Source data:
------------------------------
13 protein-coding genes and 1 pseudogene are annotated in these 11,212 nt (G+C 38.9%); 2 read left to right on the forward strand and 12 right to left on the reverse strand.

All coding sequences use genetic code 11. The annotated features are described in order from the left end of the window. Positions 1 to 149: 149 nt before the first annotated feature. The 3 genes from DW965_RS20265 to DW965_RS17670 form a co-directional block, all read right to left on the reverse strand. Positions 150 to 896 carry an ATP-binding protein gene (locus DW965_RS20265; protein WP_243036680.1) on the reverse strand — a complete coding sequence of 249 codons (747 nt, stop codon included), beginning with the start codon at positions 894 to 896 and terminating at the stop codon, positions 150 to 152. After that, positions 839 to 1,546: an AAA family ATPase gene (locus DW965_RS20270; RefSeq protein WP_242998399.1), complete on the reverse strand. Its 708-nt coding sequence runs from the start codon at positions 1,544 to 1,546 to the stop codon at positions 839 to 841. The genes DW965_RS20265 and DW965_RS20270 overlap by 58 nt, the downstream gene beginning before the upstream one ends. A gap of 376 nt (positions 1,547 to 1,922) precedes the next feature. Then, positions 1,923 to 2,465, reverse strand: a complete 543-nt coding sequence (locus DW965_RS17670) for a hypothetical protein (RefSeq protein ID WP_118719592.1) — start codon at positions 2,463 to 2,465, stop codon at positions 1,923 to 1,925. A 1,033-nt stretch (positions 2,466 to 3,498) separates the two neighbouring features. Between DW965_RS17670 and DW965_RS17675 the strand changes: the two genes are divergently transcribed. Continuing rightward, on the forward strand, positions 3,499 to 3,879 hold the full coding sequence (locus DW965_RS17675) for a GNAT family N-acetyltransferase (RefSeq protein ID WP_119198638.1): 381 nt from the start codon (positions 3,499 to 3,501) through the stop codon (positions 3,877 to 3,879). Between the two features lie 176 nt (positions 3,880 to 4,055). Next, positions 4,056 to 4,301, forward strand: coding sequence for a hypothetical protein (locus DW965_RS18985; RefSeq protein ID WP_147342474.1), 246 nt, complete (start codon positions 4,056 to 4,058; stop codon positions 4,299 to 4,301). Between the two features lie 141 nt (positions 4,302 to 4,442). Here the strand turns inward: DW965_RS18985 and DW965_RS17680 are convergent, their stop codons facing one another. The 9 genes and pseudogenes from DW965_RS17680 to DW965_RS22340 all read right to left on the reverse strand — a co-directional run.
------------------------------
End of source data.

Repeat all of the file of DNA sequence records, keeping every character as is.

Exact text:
13 protein-coding genes and 1 pseudogene are annotated in these 11,212 nt (G+C 38.9%); 2 read left to right on the forward strand and 12 right to left on the reverse strand.

All coding sequences use genetic code 11. The annotated features are described in order from the left end of the window. Positions 1 to 149: 149 nt before the first annotated feature. The 3 genes from DW965_RS20265 to DW965_RS17670 form a co-directional block, all read right to left on the reverse strand. Positions 150 to 896 carry an ATP-binding protein gene (locus DW965_RS20265; protein WP_243036680.1) on the reverse strand — a complete coding sequence of 249 codons (747 nt, stop codon included), beginning with the start codon at positions 894 to 896 and terminating at the stop codon, positions 150 to 152. After that, positions 839 to 1,546: an AAA family ATPase gene (locus DW965_RS20270; RefSeq protein WP_242998399.1), complete on the reverse strand. Its 708-nt coding sequence runs from the start codon at positions 1,544 to 1,546 to the stop codon at positions 839 to 841. The genes DW965_RS20265 and DW965_RS20270 overlap by 58 nt, the downstream gene beginning before the upstream one ends. A gap of 376 nt (positions 1,547 to 1,922) precedes the next feature. Then, positions 1,923 to 2,465, reverse strand: a complete 543-nt coding sequence (locus DW965_RS17670) for a hypothetical protein (RefSeq protein ID WP_118719592.1) — start codon at positions 2,463 to 2,465, stop codon at positions 1,923 to 1,925. A 1,033-nt stretch (positions 2,466 to 3,498) separates the two neighbouring features. Between DW965_RS17670 and DW965_RS17675 the strand changes: the two genes are divergently transcribed. Continuing rightward, on the forward strand, positions 3,499 to 3,879 hold the full coding sequence (locus DW965_RS17675) for a GNAT family N-acetyltransferase (RefSeq protein ID WP_119198638.1): 381 nt from the start codon (positions 3,499 to 3,501) through the stop codon (positions 3,877 to 3,879). Between the two features lie 176 nt (positions 3,880 to 4,055). Next, positions 4,056 to 4,301, forward strand: coding sequence for a hypothetical protein (locus DW965_RS18985; RefSeq protein ID WP_147342474.1), 246 nt, complete (start codon positions 4,056 to 4,058; stop codon positions 4,299 to 4,301). Between the two features lie 141 nt (positions 4,302 to 4,442). Here the strand turns inward: DW965_RS18985 and DW965_RS17680 are convergent, their stop codons facing one another. The 9 genes and pseudogenes from DW965_RS17680 to DW965_RS22340 all read right to left on the reverse strand — a co-directional run.